And so it’s about time to revisit that old bike that has stayed with me through so many moves.  At this point, I don’t ride enough to justify dumping a lot of money, just want to freshen up a bit.  I had neglected for years, took on the occasional spin but nothing real regular; just this last summer threw about $50 in cheap tires and tubes plus a set of pedals at it, then hit the asphalt bike lanes on the work commute.  Front hub finally gave out and the OEM crankset teeth are about done, high torque would be bad news.  I thought heavily on just finding a new-to-me homegrown but at the end of the day, more enjoyment would be had showing some love to this young-at-heart Schwinn.

 

This project is something of a build, I guess. But as any project goes, a sequence of events is gonna take place. Something most of us can identify with and appreciate: reaching for and grasping at, more NOT than often getting a grip on the elusive.  An old bike, not a Homegrown, but the spirit is there!

shadoc
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So last weekend I picked up a decent donor 17” Homegrown for $300, has XT components with a 9 speed cassette, Easton bar and seat post, decade old Fox F100 RLT with good rebound, Cane Creek headset (sealed bearing!!), newer Schwalbe Hans Dampfs on Magic XC 717s, Avid single digit 7 brakes.  To me, these are major upgrades!  And from what I can tell so far, everything is compatible (in this image, I had swapped the seat posts).

shadoc
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Now, spoiler alert.

I have very little experience with working on bicycles.  So, this past week, spent every day in one of the two LBSs near me, probing and carefully shopping.  In a sad way, I got lucky because one is closing it’s doors and tools were 40% off; since I’m taking everything down to the frame, I was able to pick up some “lower quality” tools (not Park) to do what I needed without a lot of buyers remorse, Craigslist doesn’t have a lot going on and I want to be selective vs going all out, so far so good.  I’ve been using my old TopPeak multi-tool for everything I can, good to have an understanding of what it’s capable of!  I also fashioned a work bench out of a found 14’ 2x4 hacked down to 8’, resting on two bar chairs (apartment dweller right now, no real shop space).

shadoc
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Remember these surprise

shadoc
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Faced a bit of a dilemma with the headsets.  Finally figured out a resolution, simply took a long 3/8 ratchet extension and a small ball-peen hammer I had to tap out the head sets, then a wooden mallet and some lithium grease helped tap the CC headset back onto my 96.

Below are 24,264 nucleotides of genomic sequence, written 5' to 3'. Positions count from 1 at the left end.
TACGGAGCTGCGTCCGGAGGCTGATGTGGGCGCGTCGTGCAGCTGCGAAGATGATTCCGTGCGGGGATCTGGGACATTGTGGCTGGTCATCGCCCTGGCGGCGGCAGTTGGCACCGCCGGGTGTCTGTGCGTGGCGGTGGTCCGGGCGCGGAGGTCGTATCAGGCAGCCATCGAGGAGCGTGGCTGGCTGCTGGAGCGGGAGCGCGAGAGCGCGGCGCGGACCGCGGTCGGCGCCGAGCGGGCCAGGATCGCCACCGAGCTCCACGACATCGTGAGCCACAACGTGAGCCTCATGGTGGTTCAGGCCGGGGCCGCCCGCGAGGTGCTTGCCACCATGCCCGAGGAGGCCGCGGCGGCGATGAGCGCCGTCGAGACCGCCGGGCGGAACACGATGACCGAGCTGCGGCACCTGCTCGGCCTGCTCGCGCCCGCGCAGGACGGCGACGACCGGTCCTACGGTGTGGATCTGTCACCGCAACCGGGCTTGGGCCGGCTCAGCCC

shadoc
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So, now we are down to the frames!  Other than the bottom bracket removal, I think the rebuild is on track.  Not too bad for a week.  Feels pretty good, actually!

shadoc
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Got the old bottom bracket off, replaced a new sm-bb70 for it, that's the good news.  The Fox steerer tube is a bit short,  which I didn't think would be an issue because there were spacers on the HG donor tube.  Just enough to complicate things.  I suppose if I wanted to keep the Fox, I could have a machinest precicely shorten the head tube since there's enough room away from the welds.  Will sleep on it.  Live and learn.

tomatoadmin
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Cool story and progress pictures. Can you use a shorter stem?
Do you remember the text of the error message you were getting. I can see it in the logs but it's pretty ambiguous.

shadoc
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Don’t remember exact message, but suspect it has something to do with not using the default forum tools vs initially using the iPad keyboard functions (italics, emoticons, etc)?

Hmm, thanks for the head’s up on the stem!  Did some research on stems and found out there are some brands out there that carry a lower stack height.  I took a measurement, looks like just over 28mm of available real estate (closeup is deceiving, the 10mm line is level with the lower headset).  Not a lot to work with but maybe?

livernose
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Cool story. Bummer about the steerer tube being short. I had the same issue with a frame of  mine and  just got another fork. Looking for a stem  with a shorter  stack height is another option. 

Jeff

94 Underground aluminum cracked frame

2- 97 Project Underground thermoset

97- Homegrown Factory

99- Homegrown Pro

01- Homegrown Factory Limited

shadoc
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Thanks Jeff, I’d like to find a new stem since I’m not too high on what I have, found this Syntace Flatforce that has a 25-27mm stackheight (depending on which spec outline you read).  Kinda spendy though, ~$80 but at least it’s an option.  If anyone has any thoughts, give a shout!

Shane

livernose
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Might be able to find another fork and sell that one to recoup some funds.

Jeff

94 Underground aluminum cracked frame

2- 97 Project Underground thermoset

97- Homegrown Factory

99- Homegrown Pro

01- Homegrown Factory Limited

shadoc